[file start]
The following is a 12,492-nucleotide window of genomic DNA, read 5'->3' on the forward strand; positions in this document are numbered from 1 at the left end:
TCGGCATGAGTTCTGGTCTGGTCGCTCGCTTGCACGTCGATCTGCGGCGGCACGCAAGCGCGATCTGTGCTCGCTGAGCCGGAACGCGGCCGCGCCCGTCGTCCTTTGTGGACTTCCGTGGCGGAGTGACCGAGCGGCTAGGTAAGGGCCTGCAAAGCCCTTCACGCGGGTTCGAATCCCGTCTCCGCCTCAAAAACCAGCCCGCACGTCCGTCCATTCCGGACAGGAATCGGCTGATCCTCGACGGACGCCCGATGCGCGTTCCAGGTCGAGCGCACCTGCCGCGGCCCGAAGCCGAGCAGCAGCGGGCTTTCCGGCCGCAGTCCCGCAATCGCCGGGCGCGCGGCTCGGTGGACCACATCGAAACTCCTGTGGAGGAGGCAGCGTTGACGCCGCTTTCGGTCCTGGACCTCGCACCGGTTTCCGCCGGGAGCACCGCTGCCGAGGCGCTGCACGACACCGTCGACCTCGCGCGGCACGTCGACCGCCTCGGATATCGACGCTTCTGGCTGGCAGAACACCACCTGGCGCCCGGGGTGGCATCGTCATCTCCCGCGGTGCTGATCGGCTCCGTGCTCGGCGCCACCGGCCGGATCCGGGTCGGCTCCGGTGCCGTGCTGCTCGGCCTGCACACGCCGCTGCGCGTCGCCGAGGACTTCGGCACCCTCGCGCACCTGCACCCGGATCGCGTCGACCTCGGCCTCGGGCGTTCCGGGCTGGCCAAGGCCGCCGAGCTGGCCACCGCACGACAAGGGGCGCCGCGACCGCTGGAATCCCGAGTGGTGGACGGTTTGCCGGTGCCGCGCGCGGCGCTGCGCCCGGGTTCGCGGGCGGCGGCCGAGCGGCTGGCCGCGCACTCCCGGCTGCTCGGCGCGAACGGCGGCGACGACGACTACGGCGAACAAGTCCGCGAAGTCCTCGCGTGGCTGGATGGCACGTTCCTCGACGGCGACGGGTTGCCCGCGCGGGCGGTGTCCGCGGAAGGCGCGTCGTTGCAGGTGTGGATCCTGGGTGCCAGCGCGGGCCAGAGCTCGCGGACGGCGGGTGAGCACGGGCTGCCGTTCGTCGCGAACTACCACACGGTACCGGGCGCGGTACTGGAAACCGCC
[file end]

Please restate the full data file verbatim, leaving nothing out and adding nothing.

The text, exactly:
The following is a 12,492-nucleotide window of genomic DNA, read 5'->3' on the forward strand; positions in this document are numbered from 1 at the left end:
TCGGCATGAGTTCTGGTCTGGTCGCTCGCTTGCACGTCGATCTGCGGCGGCACGCAAGCGCGATCTGTGCTCGCTGAGCCGGAACGCGGCCGCGCCCGTCGTCCTTTGTGGACTTCCGTGGCGGAGTGACCGAGCGGCTAGGTAAGGGCCTGCAAAGCCCTTCACGCGGGTTCGAATCCCGTCTCCGCCTCAAAAACCAGCCCGCACGTCCGTCCATTCCGGACAGGAATCGGCTGATCCTCGACGGACGCCCGATGCGCGTTCCAGGTCGAGCGCACCTGCCGCGGCCCGAAGCCGAGCAGCAGCGGGCTTTCCGGCCGCAGTCCCGCAATCGCCGGGCGCGCGGCTCGGTGGACCACATCGAAACTCCTGTGGAGGAGGCAGCGTTGACGCCGCTTTCGGTCCTGGACCTCGCACCGGTTTCCGCCGGGAGCACCGCTGCCGAGGCGCTGCACGACACCGTCGACCTCGCGCGGCACGTCGACCGCCTCGGATATCGACGCTTCTGGCTGGCAGAACACCACCTGGCGCCCGGGGTGGCATCGTCATCTCCCGCGGTGCTGATCGGCTCCGTGCTCGGCGCCACCGGCCGGATCCGGGTCGGCTCCGGTGCCGTGCTGCTCGGCCTGCACACGCCGCTGCGCGTCGCCGAGGACTTCGGCACCCTCGCGCACCTGCACCCGGATCGCGTCGACCTCGGCCTCGGGCGTTCCGGGCTGGCCAAGGCCGCCGAGCTGGCCACCGCACGACAAGGGGCGCCGCGACCGCTGGAATCCCGAGTGGTGGACGGTTTGCCGGTGCCGCGCGCGGCGCTGCGCCCGGGTTCGCGGGCGGCGGCCGAGCGGCTGGCCGCGCACTCCCGGCTGCTCGGCGCGAACGGCGGCGACGACGACTACGGCGAACAAGTCCGCGAAGTCCTCGCGTGGCTGGATGGCACGTTCCTCGACGGCGACGGGTTGCCCGCGCGGGCGGTGTCCGCGGAAGGCGCGTCGTTGCAGGTGTGGATCCTGGGTGCCAGCGCGGGCCAGAGCTCGCGGACGGCGGGTGAGCACGGGCTGCCGTTCGTCGCGAACTACCACACGGTACCGGGCGCGGTACTGGAAACCGCC